Alumni Profile – Brad Ashman


UBC Orthopaedics Residency Program, 2016

Trail, BC

Current Location:
Prince George, BC

Why did you choose the UBC Orthopaedics Residency Program?

The UBC Department of Orthopedics had several key draws for me. First, UBC residents get to work with and learn from world-renowned faculty in all sub-specialties of orthopedics. The opportunity to obtain this top education was too great of a draw to pass up. Secondly, I had met many of the residents at the time of my application and knew that was exactly the group of people that I wanted to learn from and become both friends and colleagues with. Lastly, Vancouver as a location was the right choice for me personally given the proximity to family, friends and outdoor recreation.

What do you consider some of your greatest achievements to date?

Professionally, I would say becoming competent in my craft as an orthopedic surgeon in a practice that I value, with colleagues that I respect. In addition, being able to give back to the orthopaedic community by helping train the next cohort of graduates as a UBC Orthopaedics faculty member, has been very rewarding. However, I would consider my personal achievements to be my greatest. Nothing has been greater than marrying my wife and starting a family together. We have a 2 year-old son. Watching him grow and develop with our guidance has been an absolute privilege. I also truly value my previous amateur baseball career as I know I achieved the most out of my talent and skills.

Tell us about your career journey after graduation.

Following graduation from the UBC residency program, I successfully matched to my top choice of fellowship programs at the Cincinnati Sports Medicine and Orthopaedic Center in Cincinnati, Ohio and had a fantastic year of professional growth as a fellow. Following fellowship, I returned to BC where I took on several locum positions and worked doing surgical assisting with the UBC Reconstructive Orthopedics faculty. I was approached by the Prince George orthopaedic division in 2018 when they offered me a full-time position and I haven’t looked back since. My current practice has a sub-specialty interest in shoulder and knee preservation surgery while maintaining my general orthopaedic skills, serving the needs of the communities of Northern BC. I also hold a clinical instructor position within the Division of Comprehensive Orthopaedics.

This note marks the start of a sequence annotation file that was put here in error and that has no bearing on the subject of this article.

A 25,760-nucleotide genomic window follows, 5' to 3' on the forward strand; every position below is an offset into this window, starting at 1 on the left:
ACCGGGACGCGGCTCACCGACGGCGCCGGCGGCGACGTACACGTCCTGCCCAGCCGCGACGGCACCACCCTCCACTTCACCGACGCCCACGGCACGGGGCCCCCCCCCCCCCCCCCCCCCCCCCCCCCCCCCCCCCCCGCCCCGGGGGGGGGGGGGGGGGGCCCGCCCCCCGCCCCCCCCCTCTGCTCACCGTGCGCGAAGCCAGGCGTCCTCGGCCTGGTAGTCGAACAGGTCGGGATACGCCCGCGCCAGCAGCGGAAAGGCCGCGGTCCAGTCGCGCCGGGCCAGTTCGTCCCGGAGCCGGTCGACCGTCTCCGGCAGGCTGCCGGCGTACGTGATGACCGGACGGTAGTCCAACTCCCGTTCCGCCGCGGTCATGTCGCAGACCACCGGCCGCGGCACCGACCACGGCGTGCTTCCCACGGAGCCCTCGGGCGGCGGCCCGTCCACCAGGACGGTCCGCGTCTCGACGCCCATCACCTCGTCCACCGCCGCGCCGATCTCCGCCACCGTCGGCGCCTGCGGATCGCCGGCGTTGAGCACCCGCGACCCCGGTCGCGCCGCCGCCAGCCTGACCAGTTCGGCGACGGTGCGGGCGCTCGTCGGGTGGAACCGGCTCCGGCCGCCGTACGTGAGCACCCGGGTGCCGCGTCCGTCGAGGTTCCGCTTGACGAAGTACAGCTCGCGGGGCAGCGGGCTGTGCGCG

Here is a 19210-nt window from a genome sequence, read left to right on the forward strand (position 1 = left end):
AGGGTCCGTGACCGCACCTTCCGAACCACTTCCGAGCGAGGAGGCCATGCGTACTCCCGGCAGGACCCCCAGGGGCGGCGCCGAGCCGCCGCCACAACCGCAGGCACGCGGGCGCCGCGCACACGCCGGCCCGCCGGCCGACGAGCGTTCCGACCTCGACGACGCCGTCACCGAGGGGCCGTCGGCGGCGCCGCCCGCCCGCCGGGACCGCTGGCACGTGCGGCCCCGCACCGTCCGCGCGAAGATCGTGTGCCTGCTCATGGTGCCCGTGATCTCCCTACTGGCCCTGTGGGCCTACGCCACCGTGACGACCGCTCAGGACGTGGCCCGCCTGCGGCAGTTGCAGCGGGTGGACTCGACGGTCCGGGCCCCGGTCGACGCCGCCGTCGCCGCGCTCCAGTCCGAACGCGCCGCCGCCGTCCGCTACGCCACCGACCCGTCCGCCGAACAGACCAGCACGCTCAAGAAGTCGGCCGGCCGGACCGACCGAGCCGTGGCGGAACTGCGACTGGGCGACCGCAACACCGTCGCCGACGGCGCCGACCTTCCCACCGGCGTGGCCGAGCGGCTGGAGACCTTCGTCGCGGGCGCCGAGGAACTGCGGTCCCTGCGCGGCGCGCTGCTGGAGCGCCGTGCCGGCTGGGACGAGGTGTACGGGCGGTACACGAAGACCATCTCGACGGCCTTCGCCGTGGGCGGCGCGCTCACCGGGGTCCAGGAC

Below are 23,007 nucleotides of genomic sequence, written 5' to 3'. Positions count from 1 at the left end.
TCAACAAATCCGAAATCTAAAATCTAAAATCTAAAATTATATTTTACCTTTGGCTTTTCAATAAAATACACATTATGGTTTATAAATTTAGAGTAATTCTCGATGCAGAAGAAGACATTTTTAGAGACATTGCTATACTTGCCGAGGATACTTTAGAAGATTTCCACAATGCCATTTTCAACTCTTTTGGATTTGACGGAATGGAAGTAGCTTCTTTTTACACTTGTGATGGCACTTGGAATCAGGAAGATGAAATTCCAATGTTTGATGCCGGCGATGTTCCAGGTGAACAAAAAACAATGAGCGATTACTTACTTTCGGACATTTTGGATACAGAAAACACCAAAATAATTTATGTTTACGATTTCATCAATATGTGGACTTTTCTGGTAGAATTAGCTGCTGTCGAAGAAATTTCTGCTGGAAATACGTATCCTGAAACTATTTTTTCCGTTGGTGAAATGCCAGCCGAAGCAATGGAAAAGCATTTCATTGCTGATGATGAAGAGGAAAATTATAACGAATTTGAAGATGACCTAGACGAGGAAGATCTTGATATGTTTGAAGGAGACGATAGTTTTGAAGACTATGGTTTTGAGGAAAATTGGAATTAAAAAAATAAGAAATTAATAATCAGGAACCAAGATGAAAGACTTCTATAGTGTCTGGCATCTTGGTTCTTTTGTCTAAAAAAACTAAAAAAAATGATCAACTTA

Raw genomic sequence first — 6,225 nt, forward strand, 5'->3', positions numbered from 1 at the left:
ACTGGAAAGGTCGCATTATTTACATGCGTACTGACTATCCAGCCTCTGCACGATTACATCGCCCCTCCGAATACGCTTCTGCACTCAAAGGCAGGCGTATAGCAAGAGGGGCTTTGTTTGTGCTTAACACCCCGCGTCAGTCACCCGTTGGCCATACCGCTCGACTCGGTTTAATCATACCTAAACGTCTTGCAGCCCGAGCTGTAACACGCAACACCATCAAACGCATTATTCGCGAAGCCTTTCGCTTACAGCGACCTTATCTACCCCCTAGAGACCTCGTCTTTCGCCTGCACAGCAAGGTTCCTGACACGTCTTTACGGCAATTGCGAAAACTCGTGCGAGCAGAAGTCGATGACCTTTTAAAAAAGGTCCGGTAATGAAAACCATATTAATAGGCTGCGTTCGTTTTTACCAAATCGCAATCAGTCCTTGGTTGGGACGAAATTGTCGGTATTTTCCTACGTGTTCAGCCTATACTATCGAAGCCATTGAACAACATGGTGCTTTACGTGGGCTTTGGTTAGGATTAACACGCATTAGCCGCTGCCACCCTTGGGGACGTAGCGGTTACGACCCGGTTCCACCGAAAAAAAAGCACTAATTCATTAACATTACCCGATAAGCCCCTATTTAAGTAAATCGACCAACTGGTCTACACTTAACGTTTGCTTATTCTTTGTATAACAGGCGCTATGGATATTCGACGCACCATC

What are some of the most rewarding aspects of your chosen career path?

I think being able to help provide comprehensive orthopaedic care for much of Northern BC has been very rewarding given the marginalized and under served population we treat, and the geographical challenges we face in providing that care. I also highly value being able to give back to the medical community by teaching orthopaedics to the next generation of learners, from medical students and family practice residents to our own orthopaedic residents.

I am hoping my professional impact will be from both providing quality patient care to enhance the lives of my patients and helping improve the overall level of orthopaedic care that my community experiences.

What advice would you give to current residents in the program?

Residency and Fellowship are certainly a challenging time personally and professionally, but I can’t stress enough the importance of finding and maintaining balance in your life so that you can get the most out of your years as a learner. This means not only graduating as a skilled surgeon, but also as a trusted colleague, a good friend, and as a well-rounded individual.